Why advertisers should hold back before jumping into bed with Netflix

When Netflix announced its potential move towards allowing ads on its streaming service, the advertising industry lost its mind. As Paul Sinkinson, managing director (Australia) for Analytic Partners warns, there will be growing pains and a cautious approach is advised.

There’s a new kid on the advertising block and that kid is (probably) Netflix.

The news that Netflix had lost subscribers for the first time and was considering bringing ads onto the platform took the media world by storm.

For advertisers, Netflix often appeared like an unobtainable treasure, boasting massive audiences and enviable engagement. So it makes sense that there’s been a lot of excitement about the news.

But I fear this may have overshadowed the truth of the matter.

Right now, Netflix is too much of an unknown for any advertiser to risk getting involved with. There’s going to be a lot of experimentation and no one knows what’s going to work best.

So before we discover whether Netflix ads are out or in, it’s time to think more critically about Netflix’s place in the streaming industry, and just how ads on this platform would really work.

Beware jumping on the bandwagon

From a bottom line point of view, no advertiser knows what they’re paying for yet. Ad inventory is a tricky thing to get right, particularly when a company is as notoriously secretive around viewing numbers as Netflix is.

For the moment, we don’t know for certain what its levels of engagement are or how it differs between different products and timings. Right now there’s a lot of assumptions until they open up the doors to advertisers.

Netflix will have to ensure it is competitive when it comes to providing the best return for advertiser money. In the beginning, there’s more chance of them getting this balance wrong.

Competition is going to be tougher than ever, if and when, Netflix ads finally launch. The advertising industry is fraught enough as it is, constantly competing for attention across a multitude of different channels.

The appeal of shiny new untapped audiences is undoubtedly strong. But ultimately it will be up to advertisers and the steaming platform to collaborate and offer something contextually relevant to subscribers.

The tools to streaming success

When Netflix opens its golden gates to advertisers, there’ll be a frenzy of people trying to snap up inventory. And for those willing to take the risk and incorporate it into their media mix, creativity is going to be essential when it comes to cutting through this clutter.

When it comes to videos, we know that short, sharp, snappy ads tend to work best. Yet will this still be the case with an audience already prepared to sit through hours of binge watching?

It’s fair to say that any ad on Netflix will need to be of a high, almost cinematic quality. No one wants to sit through a low-budget misplaced ad before they’re about to watch Stranger Things.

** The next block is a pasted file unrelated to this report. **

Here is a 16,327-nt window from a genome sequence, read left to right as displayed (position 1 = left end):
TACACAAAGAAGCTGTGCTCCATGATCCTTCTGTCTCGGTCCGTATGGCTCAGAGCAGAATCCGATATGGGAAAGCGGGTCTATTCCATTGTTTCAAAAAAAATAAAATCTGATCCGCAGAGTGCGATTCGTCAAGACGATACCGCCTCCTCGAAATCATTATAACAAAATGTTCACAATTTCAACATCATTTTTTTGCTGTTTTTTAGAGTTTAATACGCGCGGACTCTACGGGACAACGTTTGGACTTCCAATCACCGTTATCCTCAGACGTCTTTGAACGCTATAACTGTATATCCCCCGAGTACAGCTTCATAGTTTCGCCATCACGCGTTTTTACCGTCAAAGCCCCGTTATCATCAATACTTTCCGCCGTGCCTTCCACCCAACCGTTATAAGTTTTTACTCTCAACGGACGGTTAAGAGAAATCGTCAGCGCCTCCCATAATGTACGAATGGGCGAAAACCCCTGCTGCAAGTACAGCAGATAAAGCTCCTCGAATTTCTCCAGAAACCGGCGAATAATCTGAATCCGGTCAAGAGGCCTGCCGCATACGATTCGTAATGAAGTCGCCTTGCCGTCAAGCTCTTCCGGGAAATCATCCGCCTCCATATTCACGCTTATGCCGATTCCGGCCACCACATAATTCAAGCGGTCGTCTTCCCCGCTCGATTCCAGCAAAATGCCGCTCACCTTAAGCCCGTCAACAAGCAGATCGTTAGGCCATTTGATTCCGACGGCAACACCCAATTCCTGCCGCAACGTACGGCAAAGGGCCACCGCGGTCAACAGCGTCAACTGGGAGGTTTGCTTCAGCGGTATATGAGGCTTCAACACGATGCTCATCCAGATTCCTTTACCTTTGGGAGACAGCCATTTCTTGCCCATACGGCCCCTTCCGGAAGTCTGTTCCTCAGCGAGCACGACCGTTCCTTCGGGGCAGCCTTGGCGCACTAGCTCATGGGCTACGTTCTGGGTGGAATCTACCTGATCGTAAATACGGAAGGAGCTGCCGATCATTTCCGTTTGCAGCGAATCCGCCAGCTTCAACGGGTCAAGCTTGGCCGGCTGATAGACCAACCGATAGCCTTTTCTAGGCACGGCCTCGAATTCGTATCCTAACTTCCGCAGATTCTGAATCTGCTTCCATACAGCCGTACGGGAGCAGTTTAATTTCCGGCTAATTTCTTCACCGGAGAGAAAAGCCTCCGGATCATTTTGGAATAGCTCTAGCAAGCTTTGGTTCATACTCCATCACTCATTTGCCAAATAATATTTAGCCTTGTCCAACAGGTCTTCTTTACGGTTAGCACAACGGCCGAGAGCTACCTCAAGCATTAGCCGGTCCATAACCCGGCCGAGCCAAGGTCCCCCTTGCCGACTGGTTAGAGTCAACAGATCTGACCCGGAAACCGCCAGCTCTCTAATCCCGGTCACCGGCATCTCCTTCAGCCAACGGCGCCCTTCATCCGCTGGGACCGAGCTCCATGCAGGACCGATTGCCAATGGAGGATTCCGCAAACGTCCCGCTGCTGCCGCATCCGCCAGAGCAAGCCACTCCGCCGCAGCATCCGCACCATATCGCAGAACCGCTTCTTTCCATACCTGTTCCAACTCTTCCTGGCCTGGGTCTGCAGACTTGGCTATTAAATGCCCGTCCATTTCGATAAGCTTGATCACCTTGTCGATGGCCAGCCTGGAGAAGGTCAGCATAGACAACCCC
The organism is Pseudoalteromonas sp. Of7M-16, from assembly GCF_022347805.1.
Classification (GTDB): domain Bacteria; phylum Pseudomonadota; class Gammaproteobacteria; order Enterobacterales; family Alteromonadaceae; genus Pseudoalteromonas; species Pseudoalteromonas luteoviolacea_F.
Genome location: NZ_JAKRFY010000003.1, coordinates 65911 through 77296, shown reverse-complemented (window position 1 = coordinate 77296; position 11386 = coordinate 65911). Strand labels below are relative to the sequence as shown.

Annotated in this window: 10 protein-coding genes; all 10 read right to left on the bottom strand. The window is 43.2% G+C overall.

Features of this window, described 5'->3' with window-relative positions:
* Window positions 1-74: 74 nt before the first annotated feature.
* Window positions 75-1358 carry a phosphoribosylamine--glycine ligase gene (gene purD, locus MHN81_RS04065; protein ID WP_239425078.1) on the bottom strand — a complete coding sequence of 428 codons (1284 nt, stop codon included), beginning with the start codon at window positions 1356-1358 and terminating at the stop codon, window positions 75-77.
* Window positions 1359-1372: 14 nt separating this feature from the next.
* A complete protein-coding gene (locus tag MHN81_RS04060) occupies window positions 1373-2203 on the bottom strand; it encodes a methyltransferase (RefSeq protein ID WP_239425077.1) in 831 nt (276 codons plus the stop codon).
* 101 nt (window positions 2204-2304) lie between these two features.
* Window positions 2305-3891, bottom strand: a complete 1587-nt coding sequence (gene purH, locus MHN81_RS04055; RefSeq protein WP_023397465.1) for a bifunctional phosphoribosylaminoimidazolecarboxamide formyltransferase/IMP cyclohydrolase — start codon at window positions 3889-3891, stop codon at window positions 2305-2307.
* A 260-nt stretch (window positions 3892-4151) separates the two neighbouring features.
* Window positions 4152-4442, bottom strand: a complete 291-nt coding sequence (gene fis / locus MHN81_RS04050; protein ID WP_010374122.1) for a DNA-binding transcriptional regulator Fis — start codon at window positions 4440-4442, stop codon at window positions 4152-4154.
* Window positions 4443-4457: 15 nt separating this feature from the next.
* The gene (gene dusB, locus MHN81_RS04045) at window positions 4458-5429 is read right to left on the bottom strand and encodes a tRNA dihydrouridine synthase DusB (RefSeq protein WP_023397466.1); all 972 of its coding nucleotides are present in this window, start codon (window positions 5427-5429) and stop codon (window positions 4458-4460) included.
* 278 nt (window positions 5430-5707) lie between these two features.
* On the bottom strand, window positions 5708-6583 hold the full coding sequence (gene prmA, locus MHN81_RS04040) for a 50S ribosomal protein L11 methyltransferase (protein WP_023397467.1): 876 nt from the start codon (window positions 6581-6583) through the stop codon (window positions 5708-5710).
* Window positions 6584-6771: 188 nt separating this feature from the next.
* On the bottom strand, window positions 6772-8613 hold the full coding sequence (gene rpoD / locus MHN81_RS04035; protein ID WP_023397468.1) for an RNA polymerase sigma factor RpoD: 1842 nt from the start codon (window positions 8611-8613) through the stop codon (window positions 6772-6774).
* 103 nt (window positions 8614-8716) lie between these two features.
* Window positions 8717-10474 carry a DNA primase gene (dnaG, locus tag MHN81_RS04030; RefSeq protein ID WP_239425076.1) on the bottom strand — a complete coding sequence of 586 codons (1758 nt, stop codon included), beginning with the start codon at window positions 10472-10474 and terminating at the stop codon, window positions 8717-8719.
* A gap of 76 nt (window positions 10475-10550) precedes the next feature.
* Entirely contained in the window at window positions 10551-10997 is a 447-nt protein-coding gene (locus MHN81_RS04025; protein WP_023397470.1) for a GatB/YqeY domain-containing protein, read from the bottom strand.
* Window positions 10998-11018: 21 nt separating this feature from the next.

But would an iconic, highly sought after product like Stranger Things need ads at all? We can expect to see some form of freemium and premium products emerge for Netflix ads, and it will be up to programmers to decide the line between exclusive and up-for-grabs.

Are you still watching?

One of the biggest issues we can expect in the interim will be the premium placed on the cost of inventory. Netflix has a premium audience and mass reach, and you can guarantee they’ll price advertising slots accordingly.

Also, given Netflix already has such great reach, we’re not going to have cheaper rates while we wait for it to build like  new paid platforms have to.

At the moment we’re seeing Broadcast Video on Demand (BVOD) spots having more impact than an ad on YouTube for instance. Although we see a 65 percent higher ROI for advertisers on YouTube than BVOD, BVOD still gives a better return than traditional channels.

In response to that, costs have come down, so the key difference in Netflix will be how large the costs are rather than anything about it being new to advertising in general.

There’s also the content-shaped elephant in the room.

Content is what drives subscriptions to Netflix. People want high-quality, engaging, exclusive content. They want to be entertained and to receive the value for their subscription.

But there have been more frustrations with Netflix’s content offerings lately. The company is a notorious series-canceller, whilst also being known for putting in orders for more and more shows.

This disrupts customer loyalty which is so essential to any business. It’s particularly harmful as well when there’s a barrage of new streaming services, with mostly all now offering original content.

If Netflix can’t solve this content problem, it doesn’t matter how much ad venue they gain, they will lose more and more subscribers in the long run. The golden age of streaming might be over and Netflix’s place in the future is looking shakier than many would care to admit.

There’s going to be a natural phase of testing and learning if the floodgates do open, and ads may turn out to be the saving grace for Netflix. But with a content offering riddled with cancellations, falling subscribers and an increase in competition – I encourage advertisers to wait and see.

Paul Sinkinson, managing director (Australia) of Analytic Partners


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